Screenreach’s Screach App, which allows two way
interactions between a smart device and content on a digital screen, or
just within the app, was rolled out at its first live US event last
TEDx Chapel Hill in North Carolina was the first live event that Screach has debuted at in America since Screenreach opened its New York office in May. The Screach platform allows two way, real time interactive experiences between a smart device and any content on any screen, or just within the app itself, and was used to allow attendees of the event to participate in multiple option polls.
TEDx Chapel Hill focused on ‘Global Health: What’s Technology Got To Do With It’ and in the true spirit of TED’s ‘ideas worth sharing’, Screach allowed delegates to learn new facts and share their thoughts on some of the event’s most thought-provoking topics.
The audience simply had to enter a unique code into the Screach App on their smart device to access multiple option answers to the questions shown on the huge digital screen at the event. They could then choose the answer that they believed to be correct and watch the results update in real time, allowing them to see what percentage of voters selected which answers and discover which answer was correct, as they interacted with the screen. All users that connected to the app through Facebook could also see their profile image appear on the big screen when they interacted.
The Screach platform experienced almost 300 interactions from the TEDx audience of 400.
David Weinfeld, Screenreach Chief Strategy Officer and head of the New York office said:
“It was great to integrate Screach into a TEDx event. It was wonderful to see so many people's faces pop up on the screen as the questions were posed to the audience. Since the questions we asked came directly from the other speakers and IntraHealth, the experience proved to be fun, engaging, and informative for the whole audience. It gave attendees the ability to interact with the event's subject matter in a way that sparked further learning and discussion.”
TEDx Chapel Hill rounds off a month of live event experiences delivered by Screach, launching the platform’s potential as a leader in live audience engagement. The Microsoft Ubelly Critter Awards used Screach to enable attendees to vote on their favourite nominations from a range of categories celebrating achievements in the computer development industry and view the winners in real time. Thinking Digital Conference, the UK’s leading technology event, used Screach to enable their delegates to vote on their favourite speakers and watch the results update on screen in real time. Delegates also had access an in-app event itinerary and location map. Event organisers are also able to utilise the option to sell products and merchandise within the app.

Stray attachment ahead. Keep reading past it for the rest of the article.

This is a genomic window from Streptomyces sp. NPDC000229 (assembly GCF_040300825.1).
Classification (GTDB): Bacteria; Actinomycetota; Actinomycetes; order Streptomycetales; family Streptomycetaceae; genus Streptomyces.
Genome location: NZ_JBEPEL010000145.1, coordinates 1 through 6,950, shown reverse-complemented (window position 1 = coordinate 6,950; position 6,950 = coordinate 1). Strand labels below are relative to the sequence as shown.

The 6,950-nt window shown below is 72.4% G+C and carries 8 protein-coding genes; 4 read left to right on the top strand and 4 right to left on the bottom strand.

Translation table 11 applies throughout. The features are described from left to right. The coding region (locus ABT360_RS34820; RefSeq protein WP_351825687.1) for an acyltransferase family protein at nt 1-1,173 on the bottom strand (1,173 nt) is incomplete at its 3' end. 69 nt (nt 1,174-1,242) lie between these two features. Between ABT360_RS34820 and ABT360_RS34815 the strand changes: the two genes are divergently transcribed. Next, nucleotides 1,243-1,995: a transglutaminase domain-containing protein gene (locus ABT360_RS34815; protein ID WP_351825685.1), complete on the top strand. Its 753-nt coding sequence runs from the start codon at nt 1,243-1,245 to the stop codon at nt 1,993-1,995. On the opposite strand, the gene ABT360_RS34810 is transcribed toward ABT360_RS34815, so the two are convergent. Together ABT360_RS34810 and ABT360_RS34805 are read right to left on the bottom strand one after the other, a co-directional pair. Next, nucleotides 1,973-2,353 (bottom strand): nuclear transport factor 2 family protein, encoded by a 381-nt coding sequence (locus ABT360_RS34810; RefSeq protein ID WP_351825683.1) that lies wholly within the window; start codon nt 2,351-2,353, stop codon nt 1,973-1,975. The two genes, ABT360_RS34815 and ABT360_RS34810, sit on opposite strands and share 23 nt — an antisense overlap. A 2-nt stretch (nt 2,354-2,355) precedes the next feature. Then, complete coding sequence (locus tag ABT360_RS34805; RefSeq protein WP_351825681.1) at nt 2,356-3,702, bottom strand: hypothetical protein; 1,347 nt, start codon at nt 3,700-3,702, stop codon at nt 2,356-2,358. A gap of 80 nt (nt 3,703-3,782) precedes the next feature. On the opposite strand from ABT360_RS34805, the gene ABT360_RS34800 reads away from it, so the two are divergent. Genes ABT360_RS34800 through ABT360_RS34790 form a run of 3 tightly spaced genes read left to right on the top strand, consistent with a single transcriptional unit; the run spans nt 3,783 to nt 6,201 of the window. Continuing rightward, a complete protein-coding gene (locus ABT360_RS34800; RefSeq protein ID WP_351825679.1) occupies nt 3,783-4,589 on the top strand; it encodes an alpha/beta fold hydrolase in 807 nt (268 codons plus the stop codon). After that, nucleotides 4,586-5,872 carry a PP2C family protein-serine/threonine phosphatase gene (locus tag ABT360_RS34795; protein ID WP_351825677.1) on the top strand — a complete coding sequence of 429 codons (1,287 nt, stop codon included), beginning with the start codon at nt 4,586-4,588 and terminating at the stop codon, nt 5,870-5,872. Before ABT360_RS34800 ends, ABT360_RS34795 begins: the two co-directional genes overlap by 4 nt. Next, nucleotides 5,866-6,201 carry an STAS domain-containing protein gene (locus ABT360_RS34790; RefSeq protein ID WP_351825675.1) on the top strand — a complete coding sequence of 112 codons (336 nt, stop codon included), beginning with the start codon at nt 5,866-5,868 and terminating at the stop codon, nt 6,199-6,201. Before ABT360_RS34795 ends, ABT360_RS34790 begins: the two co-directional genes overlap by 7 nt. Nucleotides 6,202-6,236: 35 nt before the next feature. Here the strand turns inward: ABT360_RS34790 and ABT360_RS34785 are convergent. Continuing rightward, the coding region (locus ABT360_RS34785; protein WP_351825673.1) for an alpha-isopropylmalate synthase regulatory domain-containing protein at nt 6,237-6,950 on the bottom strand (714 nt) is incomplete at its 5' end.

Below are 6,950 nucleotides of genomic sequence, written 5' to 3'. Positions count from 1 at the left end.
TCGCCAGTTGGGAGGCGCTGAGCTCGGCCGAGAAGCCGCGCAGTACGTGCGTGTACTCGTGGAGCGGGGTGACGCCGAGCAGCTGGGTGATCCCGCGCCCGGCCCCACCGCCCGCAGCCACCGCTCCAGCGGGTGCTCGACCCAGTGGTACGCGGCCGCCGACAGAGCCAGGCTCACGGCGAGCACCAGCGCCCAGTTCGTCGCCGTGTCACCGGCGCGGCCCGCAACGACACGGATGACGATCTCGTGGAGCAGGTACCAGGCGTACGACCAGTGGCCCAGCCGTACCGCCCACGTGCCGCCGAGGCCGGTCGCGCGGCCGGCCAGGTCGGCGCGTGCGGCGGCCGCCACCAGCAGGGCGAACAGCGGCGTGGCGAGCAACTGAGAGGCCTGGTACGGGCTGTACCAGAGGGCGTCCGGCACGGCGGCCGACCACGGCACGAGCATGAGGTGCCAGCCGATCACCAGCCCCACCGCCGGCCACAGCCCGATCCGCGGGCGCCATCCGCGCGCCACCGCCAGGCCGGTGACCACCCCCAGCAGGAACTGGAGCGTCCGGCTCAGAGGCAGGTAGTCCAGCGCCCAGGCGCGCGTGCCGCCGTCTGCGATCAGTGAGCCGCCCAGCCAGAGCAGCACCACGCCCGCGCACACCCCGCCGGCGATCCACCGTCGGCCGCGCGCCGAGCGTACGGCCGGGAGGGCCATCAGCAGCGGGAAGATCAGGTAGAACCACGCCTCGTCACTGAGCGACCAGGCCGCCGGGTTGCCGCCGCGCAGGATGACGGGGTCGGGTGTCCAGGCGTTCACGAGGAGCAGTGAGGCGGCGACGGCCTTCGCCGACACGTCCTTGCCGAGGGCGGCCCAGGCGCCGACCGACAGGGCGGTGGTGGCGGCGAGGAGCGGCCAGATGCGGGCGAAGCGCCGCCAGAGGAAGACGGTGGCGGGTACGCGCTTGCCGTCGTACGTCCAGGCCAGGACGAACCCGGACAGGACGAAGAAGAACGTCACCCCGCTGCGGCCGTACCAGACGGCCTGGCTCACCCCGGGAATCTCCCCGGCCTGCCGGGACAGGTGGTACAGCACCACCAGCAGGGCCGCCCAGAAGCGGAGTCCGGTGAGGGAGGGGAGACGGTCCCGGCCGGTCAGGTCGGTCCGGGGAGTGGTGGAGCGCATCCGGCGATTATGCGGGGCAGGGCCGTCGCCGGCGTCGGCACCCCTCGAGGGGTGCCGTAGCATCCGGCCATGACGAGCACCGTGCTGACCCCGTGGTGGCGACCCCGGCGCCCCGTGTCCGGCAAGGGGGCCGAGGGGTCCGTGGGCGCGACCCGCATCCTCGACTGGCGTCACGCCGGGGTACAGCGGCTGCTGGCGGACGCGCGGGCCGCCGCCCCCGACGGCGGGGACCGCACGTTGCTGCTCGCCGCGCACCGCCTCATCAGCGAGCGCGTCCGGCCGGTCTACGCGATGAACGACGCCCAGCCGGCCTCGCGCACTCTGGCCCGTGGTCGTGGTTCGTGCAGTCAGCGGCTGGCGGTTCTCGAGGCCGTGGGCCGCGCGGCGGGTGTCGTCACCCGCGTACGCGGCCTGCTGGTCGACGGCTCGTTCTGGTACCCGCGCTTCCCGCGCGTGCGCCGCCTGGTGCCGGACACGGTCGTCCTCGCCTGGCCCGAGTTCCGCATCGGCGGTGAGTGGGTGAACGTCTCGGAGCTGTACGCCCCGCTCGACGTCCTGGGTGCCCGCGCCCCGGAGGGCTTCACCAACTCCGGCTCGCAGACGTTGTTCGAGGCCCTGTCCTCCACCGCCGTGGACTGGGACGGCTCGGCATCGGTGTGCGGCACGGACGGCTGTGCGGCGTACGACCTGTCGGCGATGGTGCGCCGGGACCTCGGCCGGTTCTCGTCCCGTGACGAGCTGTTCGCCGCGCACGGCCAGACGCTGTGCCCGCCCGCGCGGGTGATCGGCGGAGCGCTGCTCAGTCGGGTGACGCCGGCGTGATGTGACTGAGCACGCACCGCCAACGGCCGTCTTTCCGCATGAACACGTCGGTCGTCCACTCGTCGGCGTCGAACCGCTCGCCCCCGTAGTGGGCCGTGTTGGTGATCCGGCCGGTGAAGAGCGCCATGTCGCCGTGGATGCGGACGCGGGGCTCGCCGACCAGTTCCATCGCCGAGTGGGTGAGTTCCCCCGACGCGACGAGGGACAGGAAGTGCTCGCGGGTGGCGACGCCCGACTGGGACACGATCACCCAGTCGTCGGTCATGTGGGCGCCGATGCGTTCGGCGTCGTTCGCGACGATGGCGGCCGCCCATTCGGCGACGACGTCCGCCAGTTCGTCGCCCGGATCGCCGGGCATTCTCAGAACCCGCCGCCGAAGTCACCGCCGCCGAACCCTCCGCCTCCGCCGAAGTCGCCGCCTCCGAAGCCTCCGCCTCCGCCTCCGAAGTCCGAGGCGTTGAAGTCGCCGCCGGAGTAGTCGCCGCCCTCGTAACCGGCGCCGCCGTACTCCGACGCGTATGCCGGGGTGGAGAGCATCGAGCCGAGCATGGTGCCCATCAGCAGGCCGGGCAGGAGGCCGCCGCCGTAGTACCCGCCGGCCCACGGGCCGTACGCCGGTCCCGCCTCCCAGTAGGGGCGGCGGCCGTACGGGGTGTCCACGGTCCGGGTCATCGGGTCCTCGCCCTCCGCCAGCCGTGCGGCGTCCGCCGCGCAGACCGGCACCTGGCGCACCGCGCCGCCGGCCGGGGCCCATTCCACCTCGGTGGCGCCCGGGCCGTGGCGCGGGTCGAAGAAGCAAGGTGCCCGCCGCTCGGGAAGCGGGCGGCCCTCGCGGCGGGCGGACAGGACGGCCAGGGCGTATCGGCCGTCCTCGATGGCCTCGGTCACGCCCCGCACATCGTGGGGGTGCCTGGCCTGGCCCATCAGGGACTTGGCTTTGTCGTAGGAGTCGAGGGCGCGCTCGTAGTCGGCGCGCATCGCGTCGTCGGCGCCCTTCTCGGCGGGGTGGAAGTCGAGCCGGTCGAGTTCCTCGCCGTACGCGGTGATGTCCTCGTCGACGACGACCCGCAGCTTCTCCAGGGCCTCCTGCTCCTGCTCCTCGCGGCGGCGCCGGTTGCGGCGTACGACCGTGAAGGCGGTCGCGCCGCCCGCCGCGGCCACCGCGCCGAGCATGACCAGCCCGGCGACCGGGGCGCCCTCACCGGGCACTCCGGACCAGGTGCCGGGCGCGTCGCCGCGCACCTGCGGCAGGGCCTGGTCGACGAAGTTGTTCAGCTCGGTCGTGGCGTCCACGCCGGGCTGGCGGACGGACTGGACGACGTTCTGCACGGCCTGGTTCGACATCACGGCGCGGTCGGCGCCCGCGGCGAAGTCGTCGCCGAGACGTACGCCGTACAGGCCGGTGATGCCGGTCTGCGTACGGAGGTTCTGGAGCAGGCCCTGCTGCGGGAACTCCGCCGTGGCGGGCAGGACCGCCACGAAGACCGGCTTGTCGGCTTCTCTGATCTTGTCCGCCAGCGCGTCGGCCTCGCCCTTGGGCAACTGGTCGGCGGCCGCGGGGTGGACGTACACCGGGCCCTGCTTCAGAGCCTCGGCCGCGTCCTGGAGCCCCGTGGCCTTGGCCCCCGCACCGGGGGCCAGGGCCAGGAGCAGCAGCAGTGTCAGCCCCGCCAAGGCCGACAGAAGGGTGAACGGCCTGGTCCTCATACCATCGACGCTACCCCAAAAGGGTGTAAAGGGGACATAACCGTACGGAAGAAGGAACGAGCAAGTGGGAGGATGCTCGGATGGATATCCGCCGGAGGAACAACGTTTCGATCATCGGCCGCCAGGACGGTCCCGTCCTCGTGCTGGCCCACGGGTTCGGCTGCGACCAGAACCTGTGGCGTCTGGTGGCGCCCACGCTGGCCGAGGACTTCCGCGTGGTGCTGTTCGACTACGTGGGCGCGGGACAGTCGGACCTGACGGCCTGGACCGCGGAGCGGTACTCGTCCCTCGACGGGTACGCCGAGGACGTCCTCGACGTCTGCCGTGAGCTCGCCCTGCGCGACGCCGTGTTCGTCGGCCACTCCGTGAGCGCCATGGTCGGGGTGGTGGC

Live event engagement is the latest of Screach’s triumphs following successful launches in the sports and museum industry after securing deals with Newcastle United Football Club and the National Armouries Museum in Leeds. Screenreach also has plans to launch Screach in the broadcast and retail industries in the near future.
Both Matcha.tv and Bee.tv have one thing in common - they both tap deeply into social media and your own social graph in order to help filter content that your friends like - as well as helping cherry pick video that fits you own needs.
Matcha pulls in one's video subscriptions to Netflix, Hulu, YouTube as well as Facebook giving relevant recommendations for video content.
Rip Empson from Techcrunch had nothing but good words for Matcha.tv - raving about the new service:
Traditional recommendation engines that use collaborative filtering (users who liked “X” movie will like “Y” movie) have been around for awhile now, but results are often generic and superficial, often missing the personalization experience we’ve come to expect. When applied to video, which some would argue is social by nature, recommendations from those we know and trust is almost always preferable.
On the flip side, relying on friends for social recommendations only tells half the story. But with their powers combined, recommendations become more powerful and more personalized. After a year of algorithmic tinkering, Matcha has created a technology that relies both on users social graphs as well as traditional methods to provide a more augmented search and discovery mechanism.
Ryan Lawler from Gigom also had a good look and managed to talk to them:
“We want to be the social gateway to video subscription services and help you make the right decision of what to watch,” Piekarz said.
For now, Matcha.tv is focused on the big distributors, so you won’t see recommendations for web originals. Sources include Netflix, Hulu Plus, professional videos on YouTube and Facebook, as well as services like iTunes and Amazon Video on Demand. The idea is to provide one-click access to videos that users may want to watch on any service that they’re available.
Several video recommendation services have popped up over the last several years, and they are increasingly focused on hooking into social networks. Clicker added a social layer by integrating with Facebook to leverage user interests and social graph for its recommendations engine, for instance. And Netflix is reportedly integrating with Facebook to add social features that weren’t well executed through the “Friends” implementation. But with Clicker acquired by CBS Interactive and Sidereel acquired by Rovi, Matcha.tv is one of the few independent social recommendation engines left out there.